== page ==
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Investing Strategies for the High-Net-Worth Investor

By Matthew Frankel, CFP® - Jul 22, 2017 at 9:33AM

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Here are some smart ways to reduce taxes, protect your savings, and boost returns.

When you're a high-net-worth investor, proper investment-management strategies are even more important -- but that doesn't mean that you need to do anything out of the ordinary. With that in mind, here are some investing strategies that could save you money, protect your portfolio, and boost your investment returns whether you're a high-net-worth investor, or aspire to become one in the future.

Know the fees you're paying

Investment fees can really add up, especially if you have a lot of money invested. If you have $5 million invested in mutual funds at an average expense ratio of 1%, you're paying $50,000 per year in investment fees alone.

Now, I'm not saying that fees are never worth paying. In fact, I'll happily pay relatively high fees for mutual funds that consistently deliver strong performance. Rather, I'm saying that it should be a part of all high-net-worth investors' strategies to know the investment fees they're paying and compare them with other investment options that might accomplish the same objective. For example, if you're invested in an S&P 500 index fund with a 0.4% expense ratio and switch to a fund that tracks the same index, but charges just 0.05%, it can make a big difference in your long-term returns.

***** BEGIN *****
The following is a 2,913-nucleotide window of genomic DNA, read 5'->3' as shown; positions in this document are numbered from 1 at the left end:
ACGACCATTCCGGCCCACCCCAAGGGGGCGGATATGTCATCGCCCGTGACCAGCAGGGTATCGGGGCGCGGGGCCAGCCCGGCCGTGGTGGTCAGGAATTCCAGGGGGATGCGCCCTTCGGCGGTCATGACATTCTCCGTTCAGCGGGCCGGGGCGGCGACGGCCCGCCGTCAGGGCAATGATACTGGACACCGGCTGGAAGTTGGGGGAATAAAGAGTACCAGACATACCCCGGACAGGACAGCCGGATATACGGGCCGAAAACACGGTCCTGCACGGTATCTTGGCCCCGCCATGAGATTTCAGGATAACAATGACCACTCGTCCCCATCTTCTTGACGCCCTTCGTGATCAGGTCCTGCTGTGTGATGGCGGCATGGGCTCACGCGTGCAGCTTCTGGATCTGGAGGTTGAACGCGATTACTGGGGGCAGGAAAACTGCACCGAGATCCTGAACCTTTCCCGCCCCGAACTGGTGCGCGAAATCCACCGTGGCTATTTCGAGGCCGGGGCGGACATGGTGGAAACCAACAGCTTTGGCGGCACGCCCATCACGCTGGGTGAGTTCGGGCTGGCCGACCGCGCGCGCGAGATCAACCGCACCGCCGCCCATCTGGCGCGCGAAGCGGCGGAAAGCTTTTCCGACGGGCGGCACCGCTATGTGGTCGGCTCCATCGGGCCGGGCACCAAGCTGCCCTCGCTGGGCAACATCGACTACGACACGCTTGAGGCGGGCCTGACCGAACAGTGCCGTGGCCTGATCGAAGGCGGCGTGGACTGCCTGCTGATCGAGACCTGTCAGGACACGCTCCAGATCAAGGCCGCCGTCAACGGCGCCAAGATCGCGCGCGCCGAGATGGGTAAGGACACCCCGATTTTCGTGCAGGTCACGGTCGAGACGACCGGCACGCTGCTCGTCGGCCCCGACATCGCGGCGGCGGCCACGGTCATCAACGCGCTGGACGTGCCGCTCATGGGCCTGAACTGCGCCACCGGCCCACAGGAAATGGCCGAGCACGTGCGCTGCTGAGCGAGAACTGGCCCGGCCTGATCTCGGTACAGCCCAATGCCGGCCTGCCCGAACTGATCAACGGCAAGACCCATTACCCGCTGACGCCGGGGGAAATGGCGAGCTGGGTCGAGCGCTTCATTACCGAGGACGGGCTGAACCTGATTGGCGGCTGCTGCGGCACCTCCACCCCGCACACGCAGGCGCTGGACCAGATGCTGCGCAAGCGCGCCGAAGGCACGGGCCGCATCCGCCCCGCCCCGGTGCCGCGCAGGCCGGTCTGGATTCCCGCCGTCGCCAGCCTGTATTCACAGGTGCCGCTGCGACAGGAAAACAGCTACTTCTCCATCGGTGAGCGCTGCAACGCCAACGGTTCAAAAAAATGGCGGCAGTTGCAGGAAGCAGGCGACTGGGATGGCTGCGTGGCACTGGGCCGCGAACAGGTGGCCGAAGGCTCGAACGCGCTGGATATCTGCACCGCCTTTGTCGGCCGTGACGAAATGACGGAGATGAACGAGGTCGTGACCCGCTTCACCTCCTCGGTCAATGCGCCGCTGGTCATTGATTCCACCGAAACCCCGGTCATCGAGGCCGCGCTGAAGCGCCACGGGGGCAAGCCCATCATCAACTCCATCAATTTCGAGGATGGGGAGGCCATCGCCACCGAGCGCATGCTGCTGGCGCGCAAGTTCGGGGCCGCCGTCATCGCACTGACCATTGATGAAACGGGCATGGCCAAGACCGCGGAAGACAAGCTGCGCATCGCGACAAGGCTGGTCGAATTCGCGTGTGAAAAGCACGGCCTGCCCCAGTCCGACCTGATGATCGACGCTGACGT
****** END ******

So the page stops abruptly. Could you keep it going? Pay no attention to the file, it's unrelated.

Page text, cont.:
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Take advantage of tax-free investments

Many traditional tax-reducing strategies don't apply to high-net-worth investors, or are not quite as effective as they are for the average person. For instance, traditional IRA contributions are limited to $5,500 per year -- $6,500 if you're 50 or older -- no matter how much you earn. In addition, high-net-worth investors are generally in higher tax brackets, which makes it extra important to minimize tax exposure. Tax-free municipals are a good example of an investment type that can be far more effective for high-net-worth investors than the general investing population.

As a simplified example, let's say that you have the choice between two fixed-income investments: a taxable bond paying 5% interest, or a tax-free municipal bond paying 3%. At first glance, it may seem like a no-brainer to take the 5%. However, if you're in the top tax bracket, you'll pay 39.6% in federal income tax plus an additional 3.8% in net investment income tax if you meet the criteria. All of a sudden, that 5% yield is effectively reduced to just 2.83%.

Diversify, diversify, diversify

Diversification is important for all investors, but is especially important for investors with lots of assets. And I don't just mean creating a diverse stock portfolio and practicing appropriate asset allocation. In fact, the average asset allocation of the superrich is:

  • 18% in U.S. equities
  • 18% in hedge funds
  • 14% in global equities
  • 10% in private equity
  • 10% in taxable bonds
  • 7% in cash
  • 7% in municipal bonds
  • 6% in real estate
  • 5% in commodities